HYDERABAD: While Hyderabad has already established itself as an emerging leader in global software development, it is also poised to become a leader in data centres with its power capacity in the city set to grow three-fold in the next two years.
According to the ‘India Data Centre Outlook 2021 H1 2021’ by JLL, the present capacity of data centres in Hyderabad stands at 33 megawatts (MW), while it’s set to increase to 95 MW by 2023, as there is to be an addition of 62.4 MW. During the same period, the capacity of data centres across the country is set to increase from 448 MW to 508 MW in cities such as Mumbai, Chennai, Bengaluru, New Delhi and Pune.
The user demand for data centres in Hyderabad is mainly in cloud technology, telecom, healthcare, banking and financial services, retail and e-commerce, entertainment and media, and energy.
“The current data centres in Hyderabad account for seven per cent of the total capacity. Initiatives by the State government are expected to attract large self-performance enterprises, which builds demand. Enterprise demand led to 3.5 MW absorption during the first half of 2021. Built-to-suit demand by cloud players will be driven by State government’s policy initiatives,” the report highlighted.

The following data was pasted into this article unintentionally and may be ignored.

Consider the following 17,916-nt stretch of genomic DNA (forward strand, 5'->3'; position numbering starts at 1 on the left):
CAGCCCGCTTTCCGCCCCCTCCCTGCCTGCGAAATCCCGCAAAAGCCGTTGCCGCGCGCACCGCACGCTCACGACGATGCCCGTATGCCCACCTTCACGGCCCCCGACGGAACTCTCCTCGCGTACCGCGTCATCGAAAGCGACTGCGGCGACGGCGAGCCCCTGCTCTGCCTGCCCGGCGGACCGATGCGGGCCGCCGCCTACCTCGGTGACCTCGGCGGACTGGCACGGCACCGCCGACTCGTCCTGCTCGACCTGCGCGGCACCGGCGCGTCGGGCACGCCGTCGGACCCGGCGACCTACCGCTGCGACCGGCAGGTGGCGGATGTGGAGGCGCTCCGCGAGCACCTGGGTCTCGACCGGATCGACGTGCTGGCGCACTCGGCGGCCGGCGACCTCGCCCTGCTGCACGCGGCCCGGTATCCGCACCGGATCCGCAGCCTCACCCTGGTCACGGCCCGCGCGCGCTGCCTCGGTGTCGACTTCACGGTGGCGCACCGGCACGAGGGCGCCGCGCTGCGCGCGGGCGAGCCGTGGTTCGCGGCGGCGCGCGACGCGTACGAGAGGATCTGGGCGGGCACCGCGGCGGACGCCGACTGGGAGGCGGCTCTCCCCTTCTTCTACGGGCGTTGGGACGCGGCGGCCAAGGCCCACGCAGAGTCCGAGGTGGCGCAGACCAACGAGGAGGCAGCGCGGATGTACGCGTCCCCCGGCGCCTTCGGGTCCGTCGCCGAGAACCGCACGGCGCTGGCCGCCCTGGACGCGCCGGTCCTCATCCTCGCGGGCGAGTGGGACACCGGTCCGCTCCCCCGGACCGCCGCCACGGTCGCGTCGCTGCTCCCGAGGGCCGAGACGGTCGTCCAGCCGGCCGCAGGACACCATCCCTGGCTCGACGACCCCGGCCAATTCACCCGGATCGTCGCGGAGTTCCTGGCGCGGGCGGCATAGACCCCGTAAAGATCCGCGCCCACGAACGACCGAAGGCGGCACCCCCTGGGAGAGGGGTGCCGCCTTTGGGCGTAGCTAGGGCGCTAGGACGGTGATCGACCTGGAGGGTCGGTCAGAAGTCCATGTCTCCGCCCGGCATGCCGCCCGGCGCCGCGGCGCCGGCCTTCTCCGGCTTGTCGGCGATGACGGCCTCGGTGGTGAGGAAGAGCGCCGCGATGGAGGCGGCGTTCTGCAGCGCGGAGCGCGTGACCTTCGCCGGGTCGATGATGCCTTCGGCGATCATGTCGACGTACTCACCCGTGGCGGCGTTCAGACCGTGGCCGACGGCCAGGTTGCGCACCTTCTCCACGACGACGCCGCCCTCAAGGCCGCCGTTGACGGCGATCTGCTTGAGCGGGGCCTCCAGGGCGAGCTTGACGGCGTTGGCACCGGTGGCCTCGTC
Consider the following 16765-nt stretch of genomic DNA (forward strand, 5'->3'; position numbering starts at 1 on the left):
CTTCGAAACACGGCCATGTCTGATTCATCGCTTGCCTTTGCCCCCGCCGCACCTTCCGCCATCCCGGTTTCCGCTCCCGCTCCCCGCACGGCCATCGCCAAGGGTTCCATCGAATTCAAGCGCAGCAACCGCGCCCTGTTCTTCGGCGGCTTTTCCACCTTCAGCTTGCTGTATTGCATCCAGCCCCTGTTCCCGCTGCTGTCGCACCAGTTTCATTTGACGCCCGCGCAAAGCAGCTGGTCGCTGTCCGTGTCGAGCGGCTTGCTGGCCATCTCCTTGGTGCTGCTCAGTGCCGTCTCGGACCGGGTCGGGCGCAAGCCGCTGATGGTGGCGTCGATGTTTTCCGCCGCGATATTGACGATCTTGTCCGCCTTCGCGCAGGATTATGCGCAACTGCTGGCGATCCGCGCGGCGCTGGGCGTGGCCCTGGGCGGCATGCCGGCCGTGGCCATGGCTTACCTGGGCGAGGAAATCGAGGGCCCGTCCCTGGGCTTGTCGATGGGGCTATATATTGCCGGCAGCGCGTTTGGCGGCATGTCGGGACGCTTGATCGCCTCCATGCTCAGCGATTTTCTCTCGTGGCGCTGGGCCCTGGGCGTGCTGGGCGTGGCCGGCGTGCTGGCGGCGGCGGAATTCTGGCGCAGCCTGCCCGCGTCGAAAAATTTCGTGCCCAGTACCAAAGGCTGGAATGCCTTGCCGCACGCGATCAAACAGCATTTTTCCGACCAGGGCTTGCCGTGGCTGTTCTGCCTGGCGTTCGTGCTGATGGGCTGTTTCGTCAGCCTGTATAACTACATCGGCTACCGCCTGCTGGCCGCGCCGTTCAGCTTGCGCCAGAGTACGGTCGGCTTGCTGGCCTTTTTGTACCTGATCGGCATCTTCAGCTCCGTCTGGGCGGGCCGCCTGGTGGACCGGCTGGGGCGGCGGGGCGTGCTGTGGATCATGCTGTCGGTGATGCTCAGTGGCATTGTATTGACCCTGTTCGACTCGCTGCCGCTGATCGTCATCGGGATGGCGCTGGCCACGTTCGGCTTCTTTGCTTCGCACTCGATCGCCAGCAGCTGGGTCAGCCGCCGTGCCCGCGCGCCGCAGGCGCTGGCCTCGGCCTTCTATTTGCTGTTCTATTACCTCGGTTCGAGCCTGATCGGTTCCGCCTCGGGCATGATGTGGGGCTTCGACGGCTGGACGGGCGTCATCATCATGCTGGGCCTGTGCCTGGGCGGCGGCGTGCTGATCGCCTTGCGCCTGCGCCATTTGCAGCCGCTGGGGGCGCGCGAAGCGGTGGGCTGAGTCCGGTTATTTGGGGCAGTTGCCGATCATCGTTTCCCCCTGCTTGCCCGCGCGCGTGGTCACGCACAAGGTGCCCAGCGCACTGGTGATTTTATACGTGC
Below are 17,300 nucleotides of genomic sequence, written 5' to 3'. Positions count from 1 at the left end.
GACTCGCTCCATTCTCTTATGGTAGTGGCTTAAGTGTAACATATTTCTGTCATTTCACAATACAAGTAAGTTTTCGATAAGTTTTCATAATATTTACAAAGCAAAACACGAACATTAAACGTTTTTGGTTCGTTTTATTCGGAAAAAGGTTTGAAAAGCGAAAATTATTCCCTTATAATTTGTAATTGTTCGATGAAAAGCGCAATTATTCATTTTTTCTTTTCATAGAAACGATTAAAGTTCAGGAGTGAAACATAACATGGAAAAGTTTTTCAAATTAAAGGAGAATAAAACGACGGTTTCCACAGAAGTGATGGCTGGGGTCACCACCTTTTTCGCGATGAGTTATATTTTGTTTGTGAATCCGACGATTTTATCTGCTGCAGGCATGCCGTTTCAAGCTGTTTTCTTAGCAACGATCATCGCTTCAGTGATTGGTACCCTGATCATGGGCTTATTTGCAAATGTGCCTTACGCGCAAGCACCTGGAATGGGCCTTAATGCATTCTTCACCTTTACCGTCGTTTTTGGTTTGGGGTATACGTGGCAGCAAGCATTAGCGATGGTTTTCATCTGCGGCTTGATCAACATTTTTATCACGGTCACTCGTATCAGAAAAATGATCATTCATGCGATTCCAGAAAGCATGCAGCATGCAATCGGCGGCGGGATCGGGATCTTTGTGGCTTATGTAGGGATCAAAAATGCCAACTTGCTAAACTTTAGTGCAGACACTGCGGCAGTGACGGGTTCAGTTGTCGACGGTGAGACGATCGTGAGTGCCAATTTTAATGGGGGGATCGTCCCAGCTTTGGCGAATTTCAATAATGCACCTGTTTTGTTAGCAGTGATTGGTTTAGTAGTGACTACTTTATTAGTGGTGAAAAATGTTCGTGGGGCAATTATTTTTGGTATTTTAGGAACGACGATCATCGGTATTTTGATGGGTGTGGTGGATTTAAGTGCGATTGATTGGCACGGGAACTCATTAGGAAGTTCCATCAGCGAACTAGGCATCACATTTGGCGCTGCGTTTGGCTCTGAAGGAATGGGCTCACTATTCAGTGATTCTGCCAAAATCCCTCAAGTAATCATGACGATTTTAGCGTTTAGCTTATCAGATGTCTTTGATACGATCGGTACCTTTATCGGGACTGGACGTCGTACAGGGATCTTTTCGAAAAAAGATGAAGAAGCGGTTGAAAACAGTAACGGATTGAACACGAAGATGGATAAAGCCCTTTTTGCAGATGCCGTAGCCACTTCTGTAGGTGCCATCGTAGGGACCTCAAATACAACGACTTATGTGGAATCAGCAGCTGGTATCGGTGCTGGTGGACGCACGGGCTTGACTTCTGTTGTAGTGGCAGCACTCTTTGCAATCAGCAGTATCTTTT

According to JLL, Microsoft is reported to be planning a new self-build data centre in the city. This would give a big boost to data centres capacity and would also attract many data centre companies and cloud providers due to the incentives by the State government under Data Centres Policy, uninterrupted power supply and other things.
Under the Data Centres Policy 2016, identifying data centres as a crucial component and the missing piece to complete the already rich ecosystem here, the Telangana government has drafted this policy to plug in the gap and provide to all the stakeholders, a comprehensive IT architecture within the State.
JLL also said that the telecom industry has been gearing for rolling out the 5G services as three telecom players have started field trials. This will lead to a sharp rise in data usage and related applications that would rely on data centres. Demand has been growing exponentially due to increasing digital usage emerging from the distributed workforce, data security and business disruptions.